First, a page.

I decided to post this here but also in the Apologetics forum.
My friends and I just finished a heated debate and needless to say they probably aren’t happy with me.
I was originally discussing an interesting point I learned from my psychology professor about alcoholism across cultures: in Western culture alcoholism is seen as a bad addiction that some people have and which needs to be promptly addressed. But Asian cultures, who strongly associate alcohol with celebration, do not see alcoholism as a problem; if they encounter it it is perceived as being a good thing (“if so-and-so is drinking so much he must be celebrating, so his life must be wonderful!”). The point I argued is that there exist objective criteria (alcoholism is a bad thing) but that certain societies will always blind themselves to this objective criteria either purposely or, in the case my professor mentioned, unintentionally.
My friends disagreed, saying that what constitutes an addiction will vary across countries and the thresholds for what is considered an “addiction” might be lower in one country over another. I disagreed with this saying that despite perceived differences in what constitutes an addiction in, say, the US versus China, there nonetheless exist objective criteria that clearly define what the thresholds are for alcohol addiction, even if ultimately one country places it’s own thresholds higher than what has been medically determined.
To further make my point I offered up the issue of pedophilia. I showed how some cultures either traditionally (or even still to this day) view it as perfectly normal and acceptable despite the fact that (I wouldn’t be surprised) psychology, etc. has shown pedophilia to be very damaging to the psychological and emotional development of children. They once again disagreed saying that while one culture may view it as harmful another may view it as perfectly acceptable and thus it will be perfectly fine for that culture to engage in pedophilia, since one cannot apply foreign understandings of what is bad or good to another culture because of the differences in understanding of right and wrong. We wrangled with this issue over and over until my friend, clearly fed-up with me, left the room to brush his teeth, etc.; it was clear that I was mostly being ignored from that point on. I continued to argue my point, though, even though I knew I was being ignored.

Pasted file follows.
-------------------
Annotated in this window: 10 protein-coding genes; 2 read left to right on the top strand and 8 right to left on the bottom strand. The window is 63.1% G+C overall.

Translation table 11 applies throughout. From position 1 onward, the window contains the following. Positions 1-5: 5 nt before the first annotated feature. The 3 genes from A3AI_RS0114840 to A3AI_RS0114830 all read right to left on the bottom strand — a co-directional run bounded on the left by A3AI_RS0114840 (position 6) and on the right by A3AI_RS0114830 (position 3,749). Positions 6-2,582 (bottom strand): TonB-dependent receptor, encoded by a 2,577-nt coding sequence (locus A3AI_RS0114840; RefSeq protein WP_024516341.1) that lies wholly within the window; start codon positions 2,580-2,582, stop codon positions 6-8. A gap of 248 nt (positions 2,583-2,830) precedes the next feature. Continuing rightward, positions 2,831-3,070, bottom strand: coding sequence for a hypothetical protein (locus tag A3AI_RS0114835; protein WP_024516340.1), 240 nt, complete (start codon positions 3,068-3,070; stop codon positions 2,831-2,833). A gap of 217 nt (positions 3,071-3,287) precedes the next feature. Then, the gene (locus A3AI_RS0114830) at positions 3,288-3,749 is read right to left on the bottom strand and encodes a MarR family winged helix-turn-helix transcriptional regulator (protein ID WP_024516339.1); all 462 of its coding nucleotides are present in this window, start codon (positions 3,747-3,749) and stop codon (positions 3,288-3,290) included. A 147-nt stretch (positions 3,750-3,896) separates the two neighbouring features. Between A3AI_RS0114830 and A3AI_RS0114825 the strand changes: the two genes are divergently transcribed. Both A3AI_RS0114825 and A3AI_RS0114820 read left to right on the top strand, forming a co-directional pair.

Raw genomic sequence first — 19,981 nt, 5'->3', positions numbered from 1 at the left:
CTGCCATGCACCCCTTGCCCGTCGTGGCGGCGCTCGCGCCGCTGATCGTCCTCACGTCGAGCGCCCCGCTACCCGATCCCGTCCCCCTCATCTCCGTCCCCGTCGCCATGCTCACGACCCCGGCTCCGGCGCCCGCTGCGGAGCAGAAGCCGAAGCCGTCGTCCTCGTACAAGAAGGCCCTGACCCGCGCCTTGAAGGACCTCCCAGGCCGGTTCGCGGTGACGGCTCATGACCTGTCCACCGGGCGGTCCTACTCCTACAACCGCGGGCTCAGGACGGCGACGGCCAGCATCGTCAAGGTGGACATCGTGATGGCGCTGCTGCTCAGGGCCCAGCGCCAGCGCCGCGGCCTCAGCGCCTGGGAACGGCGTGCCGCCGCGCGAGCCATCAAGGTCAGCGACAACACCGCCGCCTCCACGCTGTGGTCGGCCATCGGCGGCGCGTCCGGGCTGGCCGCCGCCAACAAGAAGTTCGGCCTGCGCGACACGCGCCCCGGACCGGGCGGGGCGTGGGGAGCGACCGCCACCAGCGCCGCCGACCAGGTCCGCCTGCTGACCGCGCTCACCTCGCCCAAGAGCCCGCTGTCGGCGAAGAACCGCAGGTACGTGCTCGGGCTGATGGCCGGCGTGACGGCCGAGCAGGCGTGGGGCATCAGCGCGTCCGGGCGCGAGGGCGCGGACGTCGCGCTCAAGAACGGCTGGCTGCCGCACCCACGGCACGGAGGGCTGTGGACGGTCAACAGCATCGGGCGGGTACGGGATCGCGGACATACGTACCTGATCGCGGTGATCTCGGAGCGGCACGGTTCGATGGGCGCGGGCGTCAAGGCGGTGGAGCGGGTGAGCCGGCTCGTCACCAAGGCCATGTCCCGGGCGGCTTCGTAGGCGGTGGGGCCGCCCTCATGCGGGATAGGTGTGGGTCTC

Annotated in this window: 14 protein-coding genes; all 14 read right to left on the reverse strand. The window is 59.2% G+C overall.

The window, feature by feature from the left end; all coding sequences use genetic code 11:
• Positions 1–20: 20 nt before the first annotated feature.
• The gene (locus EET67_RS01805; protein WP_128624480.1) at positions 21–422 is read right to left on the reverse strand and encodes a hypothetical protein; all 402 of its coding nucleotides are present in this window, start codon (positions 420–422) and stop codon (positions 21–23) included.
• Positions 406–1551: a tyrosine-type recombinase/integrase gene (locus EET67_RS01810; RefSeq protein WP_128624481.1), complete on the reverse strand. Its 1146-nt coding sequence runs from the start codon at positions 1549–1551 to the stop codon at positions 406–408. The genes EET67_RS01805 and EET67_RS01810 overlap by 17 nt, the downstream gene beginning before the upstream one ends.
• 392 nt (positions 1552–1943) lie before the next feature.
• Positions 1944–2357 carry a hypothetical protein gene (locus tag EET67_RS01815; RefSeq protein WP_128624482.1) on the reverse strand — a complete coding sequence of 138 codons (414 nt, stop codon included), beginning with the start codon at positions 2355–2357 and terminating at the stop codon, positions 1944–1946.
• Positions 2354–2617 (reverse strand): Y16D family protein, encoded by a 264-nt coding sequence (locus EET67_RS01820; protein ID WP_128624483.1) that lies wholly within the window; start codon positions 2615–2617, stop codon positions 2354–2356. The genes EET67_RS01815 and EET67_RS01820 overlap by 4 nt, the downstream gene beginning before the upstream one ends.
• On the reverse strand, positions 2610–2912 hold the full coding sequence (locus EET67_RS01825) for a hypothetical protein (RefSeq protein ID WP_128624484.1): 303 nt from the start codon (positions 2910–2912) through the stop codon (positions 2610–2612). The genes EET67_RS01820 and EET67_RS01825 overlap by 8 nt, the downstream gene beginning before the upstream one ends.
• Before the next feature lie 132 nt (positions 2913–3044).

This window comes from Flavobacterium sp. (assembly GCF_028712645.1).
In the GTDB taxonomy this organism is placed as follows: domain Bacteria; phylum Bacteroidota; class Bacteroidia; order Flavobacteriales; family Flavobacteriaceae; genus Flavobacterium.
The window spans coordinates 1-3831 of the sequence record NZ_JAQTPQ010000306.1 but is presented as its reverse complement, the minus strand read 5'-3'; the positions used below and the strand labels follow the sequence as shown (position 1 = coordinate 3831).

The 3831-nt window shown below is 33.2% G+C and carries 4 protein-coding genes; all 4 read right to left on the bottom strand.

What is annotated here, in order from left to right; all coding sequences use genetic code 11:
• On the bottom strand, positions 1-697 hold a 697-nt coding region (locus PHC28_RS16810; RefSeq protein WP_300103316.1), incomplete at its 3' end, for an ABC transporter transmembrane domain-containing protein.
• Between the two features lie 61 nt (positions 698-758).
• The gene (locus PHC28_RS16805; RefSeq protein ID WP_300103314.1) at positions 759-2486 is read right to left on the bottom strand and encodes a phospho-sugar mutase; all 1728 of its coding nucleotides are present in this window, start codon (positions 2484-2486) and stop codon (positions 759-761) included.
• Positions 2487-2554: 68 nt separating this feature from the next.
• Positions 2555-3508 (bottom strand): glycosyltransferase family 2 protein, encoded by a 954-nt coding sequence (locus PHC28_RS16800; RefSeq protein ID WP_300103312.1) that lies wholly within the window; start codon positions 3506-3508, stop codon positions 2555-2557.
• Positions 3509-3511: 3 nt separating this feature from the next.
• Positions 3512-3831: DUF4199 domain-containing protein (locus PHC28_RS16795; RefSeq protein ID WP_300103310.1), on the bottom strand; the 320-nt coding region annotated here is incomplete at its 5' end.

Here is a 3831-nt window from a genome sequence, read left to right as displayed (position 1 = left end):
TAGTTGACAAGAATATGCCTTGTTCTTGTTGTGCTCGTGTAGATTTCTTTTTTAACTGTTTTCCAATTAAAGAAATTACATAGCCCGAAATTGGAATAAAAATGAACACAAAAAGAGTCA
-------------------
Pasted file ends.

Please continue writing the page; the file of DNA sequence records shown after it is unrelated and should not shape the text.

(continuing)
I finally finished with a third example: that of child marriage and child-rearing. I argued that science has shown that it is not medically safe for girls who have just hit puberty to be bearing children since their bodies are not yet developed enough to handle childbirth. But, as I noted, some cultures still practice child marriage and still see it as socially acceptable for young girls to bear children. I argued that there exist objective criteria that proves that it is bad for very young girls to bear children and that this criteria remains true and completely correct even if a specific culture decides to ignore it and continue to allow young girls to have children. I finished here and left the room.
Now this ordeal actually has me shaking even though I have had these types of heated debates before with these same friends; I think (and hope) that my logic was sound and that I made my points correctly. I basically want to know: were my points logically sound, and did I do anything wrong by continuing to argue my point despite my friend’s objections and ultimate refusal to hear me out? Was I perhaps too arrogant?
It is important to note that I am a practicing Catholic and my two friends are non-religious, so that certainly affected how the discussion went.